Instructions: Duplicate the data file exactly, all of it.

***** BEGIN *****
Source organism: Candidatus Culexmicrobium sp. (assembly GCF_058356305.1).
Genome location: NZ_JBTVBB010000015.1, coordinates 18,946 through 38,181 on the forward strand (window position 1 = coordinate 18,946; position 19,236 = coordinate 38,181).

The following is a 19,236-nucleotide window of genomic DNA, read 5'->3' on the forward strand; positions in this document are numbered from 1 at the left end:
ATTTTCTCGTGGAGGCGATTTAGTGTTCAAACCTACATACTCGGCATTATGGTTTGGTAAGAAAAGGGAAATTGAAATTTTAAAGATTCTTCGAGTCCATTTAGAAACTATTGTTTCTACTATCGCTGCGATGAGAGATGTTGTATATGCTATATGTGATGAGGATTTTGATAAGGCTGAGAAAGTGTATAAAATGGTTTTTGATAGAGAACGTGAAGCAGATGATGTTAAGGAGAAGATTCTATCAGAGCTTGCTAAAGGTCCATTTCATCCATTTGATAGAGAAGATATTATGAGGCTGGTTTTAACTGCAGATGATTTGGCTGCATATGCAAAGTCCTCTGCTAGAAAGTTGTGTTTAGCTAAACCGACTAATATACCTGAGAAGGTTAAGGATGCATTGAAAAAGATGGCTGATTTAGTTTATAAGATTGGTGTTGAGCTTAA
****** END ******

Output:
Source organism: Candidatus Culexmicrobium sp. (assembly GCF_058356305.1).
Genome location: NZ_JBTVBB010000015.1, coordinates 18,946 through 38,181 on the forward strand (window position 1 = coordinate 18,946; position 19,236 = coordinate 38,181).

The following is a 19,236-nucleotide window of genomic DNA, read 5'->3' on the forward strand; positions in this document are numbered from 1 at the left end:
ATTTTCTCGTGGAGGCGATTTAGTGTTCAAACCTACATACTCGGCATTATGGTTTGGTAAGAAAAGGGAAATTGAAATTTTAAAGATTCTTCGAGTCCATTTAGAAACTATTGTTTCTACTATCGCTGCGATGAGAGATGTTGTATATGCTATATGTGATGAGGATTTTGATAAGGCTGAGAAAGTGTATAAAATGGTTTTTGATAGAGAACGTGAAGCAGATGATGTTAAGGAGAAGATTCTATCAGAGCTTGCTAAAGGTCCATTTCATCCATTTGATAGAGAAGATATTATGAGGCTGGTTTTAACTGCAGATGATTTGGCTGCATATGCAAAGTCCTCTGCTAGAAAGTTGTGTTTAGCTAAACCGACTAATATACCTGAGAAGGTTAAGGATGCATTGAAAAAGATGGCTGATTTAGTTTATAAGATTGGTGTTGAGCTTAA